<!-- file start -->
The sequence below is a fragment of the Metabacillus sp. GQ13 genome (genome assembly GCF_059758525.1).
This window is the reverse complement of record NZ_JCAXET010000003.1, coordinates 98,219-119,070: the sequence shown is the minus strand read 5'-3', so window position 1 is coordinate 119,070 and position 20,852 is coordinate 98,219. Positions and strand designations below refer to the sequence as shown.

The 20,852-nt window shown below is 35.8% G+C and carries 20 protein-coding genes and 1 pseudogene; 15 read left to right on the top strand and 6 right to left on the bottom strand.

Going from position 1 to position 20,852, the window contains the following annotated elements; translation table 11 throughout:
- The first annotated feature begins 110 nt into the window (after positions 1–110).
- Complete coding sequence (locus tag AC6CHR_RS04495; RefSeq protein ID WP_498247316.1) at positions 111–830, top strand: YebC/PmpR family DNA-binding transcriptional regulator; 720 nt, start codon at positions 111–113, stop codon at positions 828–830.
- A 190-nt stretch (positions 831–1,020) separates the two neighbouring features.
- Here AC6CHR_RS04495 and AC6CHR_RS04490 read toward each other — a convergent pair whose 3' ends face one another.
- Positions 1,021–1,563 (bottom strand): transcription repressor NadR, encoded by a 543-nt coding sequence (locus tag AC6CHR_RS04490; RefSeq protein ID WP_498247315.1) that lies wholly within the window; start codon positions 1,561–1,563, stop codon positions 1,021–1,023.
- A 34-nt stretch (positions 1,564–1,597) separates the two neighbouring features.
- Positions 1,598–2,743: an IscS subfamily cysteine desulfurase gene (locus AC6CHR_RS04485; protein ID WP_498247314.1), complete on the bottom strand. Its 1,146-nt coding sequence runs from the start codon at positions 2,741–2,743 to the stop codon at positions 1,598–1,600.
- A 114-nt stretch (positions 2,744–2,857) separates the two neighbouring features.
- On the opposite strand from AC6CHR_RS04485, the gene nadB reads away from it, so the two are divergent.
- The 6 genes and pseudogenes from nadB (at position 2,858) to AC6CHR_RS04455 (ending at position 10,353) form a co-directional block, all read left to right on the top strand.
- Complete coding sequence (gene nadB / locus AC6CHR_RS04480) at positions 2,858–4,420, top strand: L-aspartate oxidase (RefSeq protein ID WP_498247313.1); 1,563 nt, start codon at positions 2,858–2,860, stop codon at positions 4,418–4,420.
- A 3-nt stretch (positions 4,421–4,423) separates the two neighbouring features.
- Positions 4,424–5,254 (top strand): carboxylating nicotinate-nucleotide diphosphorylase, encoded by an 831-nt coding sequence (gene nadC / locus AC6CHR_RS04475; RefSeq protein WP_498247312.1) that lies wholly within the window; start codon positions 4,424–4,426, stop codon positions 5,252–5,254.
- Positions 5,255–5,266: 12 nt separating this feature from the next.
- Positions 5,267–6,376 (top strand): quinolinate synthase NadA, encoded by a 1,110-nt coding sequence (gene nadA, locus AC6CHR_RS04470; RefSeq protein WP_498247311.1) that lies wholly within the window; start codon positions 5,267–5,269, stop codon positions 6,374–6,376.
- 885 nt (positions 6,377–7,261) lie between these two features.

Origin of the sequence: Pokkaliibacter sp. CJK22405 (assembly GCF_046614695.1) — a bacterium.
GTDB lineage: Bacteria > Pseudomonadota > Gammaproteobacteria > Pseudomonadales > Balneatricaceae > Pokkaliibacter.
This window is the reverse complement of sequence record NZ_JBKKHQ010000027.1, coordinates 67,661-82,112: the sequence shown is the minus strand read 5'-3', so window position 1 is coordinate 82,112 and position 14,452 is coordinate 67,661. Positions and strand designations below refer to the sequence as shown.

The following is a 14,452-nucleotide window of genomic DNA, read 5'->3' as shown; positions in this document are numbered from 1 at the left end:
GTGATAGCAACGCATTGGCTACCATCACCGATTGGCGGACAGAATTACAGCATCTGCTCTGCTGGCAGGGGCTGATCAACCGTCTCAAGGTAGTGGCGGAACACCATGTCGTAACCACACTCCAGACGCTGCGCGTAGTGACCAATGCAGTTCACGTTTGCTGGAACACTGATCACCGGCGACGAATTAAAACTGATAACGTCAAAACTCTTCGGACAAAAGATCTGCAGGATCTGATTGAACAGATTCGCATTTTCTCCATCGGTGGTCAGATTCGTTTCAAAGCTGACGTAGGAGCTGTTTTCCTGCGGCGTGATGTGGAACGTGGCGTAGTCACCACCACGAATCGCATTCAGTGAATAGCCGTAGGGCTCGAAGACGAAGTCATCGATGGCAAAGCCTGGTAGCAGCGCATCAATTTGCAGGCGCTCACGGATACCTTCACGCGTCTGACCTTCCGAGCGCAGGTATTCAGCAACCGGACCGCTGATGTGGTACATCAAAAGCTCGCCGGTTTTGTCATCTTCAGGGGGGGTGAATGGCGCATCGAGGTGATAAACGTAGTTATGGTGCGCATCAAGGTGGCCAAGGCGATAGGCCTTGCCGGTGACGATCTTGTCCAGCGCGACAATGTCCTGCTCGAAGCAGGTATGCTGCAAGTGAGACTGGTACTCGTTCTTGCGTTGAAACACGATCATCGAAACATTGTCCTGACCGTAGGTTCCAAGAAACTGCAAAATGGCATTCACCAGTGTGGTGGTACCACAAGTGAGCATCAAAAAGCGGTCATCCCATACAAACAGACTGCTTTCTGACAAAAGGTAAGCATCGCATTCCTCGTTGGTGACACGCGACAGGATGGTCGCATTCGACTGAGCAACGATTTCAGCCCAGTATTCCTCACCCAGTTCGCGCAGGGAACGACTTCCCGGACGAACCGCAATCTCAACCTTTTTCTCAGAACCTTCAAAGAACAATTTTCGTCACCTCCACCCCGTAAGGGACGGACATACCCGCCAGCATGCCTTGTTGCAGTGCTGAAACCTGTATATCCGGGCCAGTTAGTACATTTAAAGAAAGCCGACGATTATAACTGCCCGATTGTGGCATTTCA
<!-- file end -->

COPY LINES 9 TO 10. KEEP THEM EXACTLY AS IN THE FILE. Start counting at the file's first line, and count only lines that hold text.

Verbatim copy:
- Positions 1,021–1,563 (bottom strand): transcription repressor NadR, encoded by a 543-nt coding sequence (locus tag AC6CHR_RS04490; RefSeq protein ID WP_498247315.1) that lies wholly within the window; start codon positions 1,561–1,563, stop codon positions 1,021–1,023.
- A 34-nt stretch (positions 1,564–1,597) separates the two neighbouring features.